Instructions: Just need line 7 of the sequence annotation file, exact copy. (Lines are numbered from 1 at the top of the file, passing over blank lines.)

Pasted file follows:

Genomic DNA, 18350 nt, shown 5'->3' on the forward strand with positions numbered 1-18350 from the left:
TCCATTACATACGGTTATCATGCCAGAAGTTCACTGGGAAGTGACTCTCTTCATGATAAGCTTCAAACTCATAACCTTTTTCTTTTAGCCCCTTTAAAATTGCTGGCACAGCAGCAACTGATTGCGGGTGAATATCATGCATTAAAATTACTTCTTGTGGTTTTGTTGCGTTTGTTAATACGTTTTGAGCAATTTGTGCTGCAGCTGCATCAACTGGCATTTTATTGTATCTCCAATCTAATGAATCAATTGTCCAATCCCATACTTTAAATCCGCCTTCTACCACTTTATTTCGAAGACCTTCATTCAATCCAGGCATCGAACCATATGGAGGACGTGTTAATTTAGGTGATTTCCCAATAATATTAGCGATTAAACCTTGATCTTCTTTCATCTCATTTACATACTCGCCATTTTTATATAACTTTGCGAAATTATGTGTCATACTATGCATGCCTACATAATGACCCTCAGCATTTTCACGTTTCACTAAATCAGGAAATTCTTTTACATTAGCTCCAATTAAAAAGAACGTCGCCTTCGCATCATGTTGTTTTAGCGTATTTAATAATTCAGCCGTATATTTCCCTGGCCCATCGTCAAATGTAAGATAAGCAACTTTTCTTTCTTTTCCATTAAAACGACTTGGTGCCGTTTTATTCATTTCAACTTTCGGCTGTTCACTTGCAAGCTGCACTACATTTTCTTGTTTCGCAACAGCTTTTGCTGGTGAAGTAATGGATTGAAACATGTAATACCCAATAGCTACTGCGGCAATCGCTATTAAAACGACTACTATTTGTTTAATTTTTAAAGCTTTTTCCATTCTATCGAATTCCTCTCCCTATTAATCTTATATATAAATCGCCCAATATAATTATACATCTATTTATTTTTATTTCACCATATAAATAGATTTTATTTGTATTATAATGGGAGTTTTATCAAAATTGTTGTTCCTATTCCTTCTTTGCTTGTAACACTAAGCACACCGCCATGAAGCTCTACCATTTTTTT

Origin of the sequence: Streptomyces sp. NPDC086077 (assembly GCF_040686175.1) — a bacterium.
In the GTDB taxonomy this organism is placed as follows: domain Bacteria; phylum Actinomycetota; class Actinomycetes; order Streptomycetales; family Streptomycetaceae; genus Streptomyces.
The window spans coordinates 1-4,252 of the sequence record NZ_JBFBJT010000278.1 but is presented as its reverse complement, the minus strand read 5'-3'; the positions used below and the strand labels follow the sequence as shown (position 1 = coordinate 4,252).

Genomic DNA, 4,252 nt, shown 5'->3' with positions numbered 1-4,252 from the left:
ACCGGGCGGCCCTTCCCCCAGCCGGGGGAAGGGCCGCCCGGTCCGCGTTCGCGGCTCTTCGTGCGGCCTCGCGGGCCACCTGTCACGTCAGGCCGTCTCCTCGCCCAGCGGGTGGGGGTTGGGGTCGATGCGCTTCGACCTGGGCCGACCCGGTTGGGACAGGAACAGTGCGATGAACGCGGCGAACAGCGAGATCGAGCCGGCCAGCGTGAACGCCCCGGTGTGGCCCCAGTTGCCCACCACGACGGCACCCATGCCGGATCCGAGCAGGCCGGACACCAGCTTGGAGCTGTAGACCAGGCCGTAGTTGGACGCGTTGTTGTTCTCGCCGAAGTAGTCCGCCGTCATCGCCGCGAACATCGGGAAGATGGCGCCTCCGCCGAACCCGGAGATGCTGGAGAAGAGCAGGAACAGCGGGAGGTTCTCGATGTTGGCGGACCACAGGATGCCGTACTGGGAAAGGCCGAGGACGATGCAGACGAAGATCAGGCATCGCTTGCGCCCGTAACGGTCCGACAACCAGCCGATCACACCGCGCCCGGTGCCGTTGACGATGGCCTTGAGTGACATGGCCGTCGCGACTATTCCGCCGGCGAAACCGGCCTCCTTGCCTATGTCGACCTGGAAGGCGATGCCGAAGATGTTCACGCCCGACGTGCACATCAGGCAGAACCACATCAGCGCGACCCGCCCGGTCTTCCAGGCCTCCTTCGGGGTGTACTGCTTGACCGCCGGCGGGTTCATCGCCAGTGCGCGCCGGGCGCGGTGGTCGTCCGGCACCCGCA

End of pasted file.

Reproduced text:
ACCGGGCGGCCCTTCCCCCAGCCGGGGGAAGGGCCGCCCGGTCCGCGTTCGCGGCTCTTCGTGCGGCCTCGCGGGCCACCTGTCACGTCAGGCCGTCTCCTCGCCCAGCGGGTGGGGGTTGGGGTCGATGCGCTTCGACCTGGGCCGACCCGGTTGGGACAGGAACAGTGCGATGAACGCGGCGAACAGCGAGATCGAGCCGGCCAGCGTGAACGCCCCGGTGTGGCCCCAGTTGCCCACCACGACGGCACCCATGCCGGATCCGAGCAGGCCGGACACCAGCTTGGAGCTGTAGACCAGGCCGTAGTTGGACGCGTTGTTGTTCTCGCCGAAGTAGTCCGCCGTCATCGCCGCGAACATCGGGAAGATGGCGCCTCCGCCGAACCCGGAGATGCTGGAGAAGAGCAGGAACAGCGGGAGGTTCTCGATGTTGGCGGACCACAGGATGCCGTACTGGGAAAGGCCGAGGACGATGCAGACGAAGATCAGGCATCGCTTGCGCCCGTAACGGTCCGACAACCAGCCGATCACACCGCGCCCGGTGCCGTTGACGATGGCCTTGAGTGACATGGCCGTCGCGACTATTCCGCCGGCGAAACCGGCCTCCTTGCCTATGTCGACCTGGAAGGCGATGCCGAAGATGTTCACGCCCGACGTGCACATCAGGCAGAACCACATCAGCGCGACCCGCCCGGTCTTCCAGGCCTCCTTCGGGGTGTACTGCTTGACCGCCGGCGGGTTCATCGCCAGTGCGCGCCGGGCGCGGTGGTCGTCCGGCACCCGCA